Publication: Incentives and the Role of Institutions in the Provision of Social Safety Nets
The institutional environment can determine the effectiveness and efficiency of social safety net programs. An otherwise perfectly designed program may fail if it does not take into account the role of the different institutional actors, and the incentives they face in the implementation and delivery of the program. Thus, incentive structures-between sponsors (i.e., governments) and providers, and between providers and their clients-play an important role in determining the success of a social safety net program. The biggest challenges in countries with fully developed institutions tend to be: 1. Optimizing program mix: With many and very sophisticated programs, it is crucial to determine the 'right' program mix and reduce overlap and conflicts between social programs. Regular monitoring and evaluation play a central role in achieving this. 2. Deciding on the degree of devolution: Local authorities can be better informed and more accountable to their local constituencies. Nevertheless, the devolution of certain policy decisions not only requires a certain level of capacity at the local level, but must also be based on an explicit, clearly defined contract between the central and local governments.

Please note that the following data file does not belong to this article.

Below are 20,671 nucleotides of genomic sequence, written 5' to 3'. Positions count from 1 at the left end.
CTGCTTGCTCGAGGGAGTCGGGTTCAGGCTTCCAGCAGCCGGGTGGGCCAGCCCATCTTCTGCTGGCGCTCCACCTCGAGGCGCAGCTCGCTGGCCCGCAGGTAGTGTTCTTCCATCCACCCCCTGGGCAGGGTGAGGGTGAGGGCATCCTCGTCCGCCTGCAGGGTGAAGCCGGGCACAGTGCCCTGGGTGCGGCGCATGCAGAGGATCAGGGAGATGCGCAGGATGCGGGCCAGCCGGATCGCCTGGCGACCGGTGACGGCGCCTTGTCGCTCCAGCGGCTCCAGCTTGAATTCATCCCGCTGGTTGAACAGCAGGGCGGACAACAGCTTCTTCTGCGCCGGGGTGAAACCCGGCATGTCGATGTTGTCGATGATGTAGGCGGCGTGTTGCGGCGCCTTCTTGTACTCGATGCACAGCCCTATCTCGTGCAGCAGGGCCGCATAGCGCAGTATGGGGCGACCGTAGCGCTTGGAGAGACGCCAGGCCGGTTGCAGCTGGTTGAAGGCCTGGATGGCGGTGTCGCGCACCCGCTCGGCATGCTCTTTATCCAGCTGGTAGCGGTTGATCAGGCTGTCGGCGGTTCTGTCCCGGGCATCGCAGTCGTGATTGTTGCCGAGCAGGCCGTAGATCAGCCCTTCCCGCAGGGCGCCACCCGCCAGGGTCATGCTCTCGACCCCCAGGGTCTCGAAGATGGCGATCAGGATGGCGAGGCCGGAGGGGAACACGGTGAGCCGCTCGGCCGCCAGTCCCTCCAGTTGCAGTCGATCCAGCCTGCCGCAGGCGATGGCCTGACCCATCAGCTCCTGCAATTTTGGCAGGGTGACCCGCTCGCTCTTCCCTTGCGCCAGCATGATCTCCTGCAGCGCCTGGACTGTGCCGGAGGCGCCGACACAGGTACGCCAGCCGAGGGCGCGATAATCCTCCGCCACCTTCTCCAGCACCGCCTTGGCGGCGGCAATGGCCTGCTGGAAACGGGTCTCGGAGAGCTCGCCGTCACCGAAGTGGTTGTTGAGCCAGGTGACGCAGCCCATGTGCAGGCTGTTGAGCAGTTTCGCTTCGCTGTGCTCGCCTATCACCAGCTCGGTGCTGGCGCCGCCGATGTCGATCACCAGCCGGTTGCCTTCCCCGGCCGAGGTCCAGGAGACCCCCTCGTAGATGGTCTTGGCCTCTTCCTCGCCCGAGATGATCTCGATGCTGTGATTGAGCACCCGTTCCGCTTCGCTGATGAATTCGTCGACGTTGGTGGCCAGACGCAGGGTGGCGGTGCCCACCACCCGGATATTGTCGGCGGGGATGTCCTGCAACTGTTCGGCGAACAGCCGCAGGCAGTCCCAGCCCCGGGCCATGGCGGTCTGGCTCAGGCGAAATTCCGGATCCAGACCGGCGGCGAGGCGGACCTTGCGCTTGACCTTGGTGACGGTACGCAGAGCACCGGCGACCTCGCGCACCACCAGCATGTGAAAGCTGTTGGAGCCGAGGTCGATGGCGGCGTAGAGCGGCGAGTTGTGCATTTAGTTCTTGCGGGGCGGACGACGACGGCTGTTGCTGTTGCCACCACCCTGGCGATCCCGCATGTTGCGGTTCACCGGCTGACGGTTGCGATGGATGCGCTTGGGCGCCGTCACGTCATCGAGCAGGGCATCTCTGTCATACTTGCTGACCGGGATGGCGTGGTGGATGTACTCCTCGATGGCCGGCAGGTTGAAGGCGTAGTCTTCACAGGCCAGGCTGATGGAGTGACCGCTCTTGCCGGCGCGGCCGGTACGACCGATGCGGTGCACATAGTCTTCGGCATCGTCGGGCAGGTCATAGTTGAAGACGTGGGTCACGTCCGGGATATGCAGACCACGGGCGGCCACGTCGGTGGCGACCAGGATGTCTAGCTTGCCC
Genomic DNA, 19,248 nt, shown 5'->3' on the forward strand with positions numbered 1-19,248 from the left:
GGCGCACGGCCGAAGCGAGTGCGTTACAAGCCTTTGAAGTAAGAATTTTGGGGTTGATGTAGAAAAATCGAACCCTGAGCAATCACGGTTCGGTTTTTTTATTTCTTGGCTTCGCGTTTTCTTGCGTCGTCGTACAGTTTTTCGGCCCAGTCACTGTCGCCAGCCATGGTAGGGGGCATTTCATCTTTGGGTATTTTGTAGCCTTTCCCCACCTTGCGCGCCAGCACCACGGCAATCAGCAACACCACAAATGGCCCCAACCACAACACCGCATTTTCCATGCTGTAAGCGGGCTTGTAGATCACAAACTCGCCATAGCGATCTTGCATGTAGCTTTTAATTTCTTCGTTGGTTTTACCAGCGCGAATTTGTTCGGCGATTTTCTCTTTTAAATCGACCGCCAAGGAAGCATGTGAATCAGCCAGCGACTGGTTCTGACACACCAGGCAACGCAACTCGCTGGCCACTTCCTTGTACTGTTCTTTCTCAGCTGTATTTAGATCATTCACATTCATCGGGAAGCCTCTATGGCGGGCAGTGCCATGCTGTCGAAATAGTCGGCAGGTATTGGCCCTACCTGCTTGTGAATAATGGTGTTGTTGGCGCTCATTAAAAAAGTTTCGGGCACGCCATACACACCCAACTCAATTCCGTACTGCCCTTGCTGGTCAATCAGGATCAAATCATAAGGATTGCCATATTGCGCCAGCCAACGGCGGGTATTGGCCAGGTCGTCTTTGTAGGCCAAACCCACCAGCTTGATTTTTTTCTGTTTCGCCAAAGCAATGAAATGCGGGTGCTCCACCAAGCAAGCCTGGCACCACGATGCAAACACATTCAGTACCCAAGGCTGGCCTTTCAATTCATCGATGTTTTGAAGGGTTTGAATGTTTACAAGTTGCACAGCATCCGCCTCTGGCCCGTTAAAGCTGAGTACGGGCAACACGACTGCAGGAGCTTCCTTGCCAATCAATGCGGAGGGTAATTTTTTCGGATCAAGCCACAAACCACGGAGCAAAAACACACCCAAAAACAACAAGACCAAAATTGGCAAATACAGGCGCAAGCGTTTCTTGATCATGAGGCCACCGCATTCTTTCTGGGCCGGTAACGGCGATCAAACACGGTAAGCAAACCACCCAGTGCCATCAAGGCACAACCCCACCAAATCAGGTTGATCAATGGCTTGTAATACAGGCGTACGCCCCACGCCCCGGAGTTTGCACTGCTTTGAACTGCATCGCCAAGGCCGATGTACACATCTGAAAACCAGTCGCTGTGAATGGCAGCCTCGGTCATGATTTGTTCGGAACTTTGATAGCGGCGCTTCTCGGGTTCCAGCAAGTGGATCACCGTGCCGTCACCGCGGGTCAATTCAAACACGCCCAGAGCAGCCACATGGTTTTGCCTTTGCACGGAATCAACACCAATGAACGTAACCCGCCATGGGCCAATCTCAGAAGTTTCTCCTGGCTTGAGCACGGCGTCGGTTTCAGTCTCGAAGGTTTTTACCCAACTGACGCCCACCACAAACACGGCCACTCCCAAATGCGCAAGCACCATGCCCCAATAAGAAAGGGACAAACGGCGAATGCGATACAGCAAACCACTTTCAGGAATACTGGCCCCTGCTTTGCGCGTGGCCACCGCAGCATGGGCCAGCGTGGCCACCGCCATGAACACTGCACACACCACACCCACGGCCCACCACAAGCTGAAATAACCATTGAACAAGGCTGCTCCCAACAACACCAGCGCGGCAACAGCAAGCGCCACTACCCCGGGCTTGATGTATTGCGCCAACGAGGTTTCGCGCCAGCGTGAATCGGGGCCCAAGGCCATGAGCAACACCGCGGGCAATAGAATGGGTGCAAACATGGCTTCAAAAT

“Weigand, Christine. 2003. Incentives and the Role of Institutions in the Provision of Social Safety Nets. Social Safety Nets Primer Notes; No. 7. © World Bank, Washington, DC. http://openknowledge.worldbank.org/entities/publication/dff557bb-346e-5e91-a06b-977e20b363a2 License: CC BY 3.0 IGO.”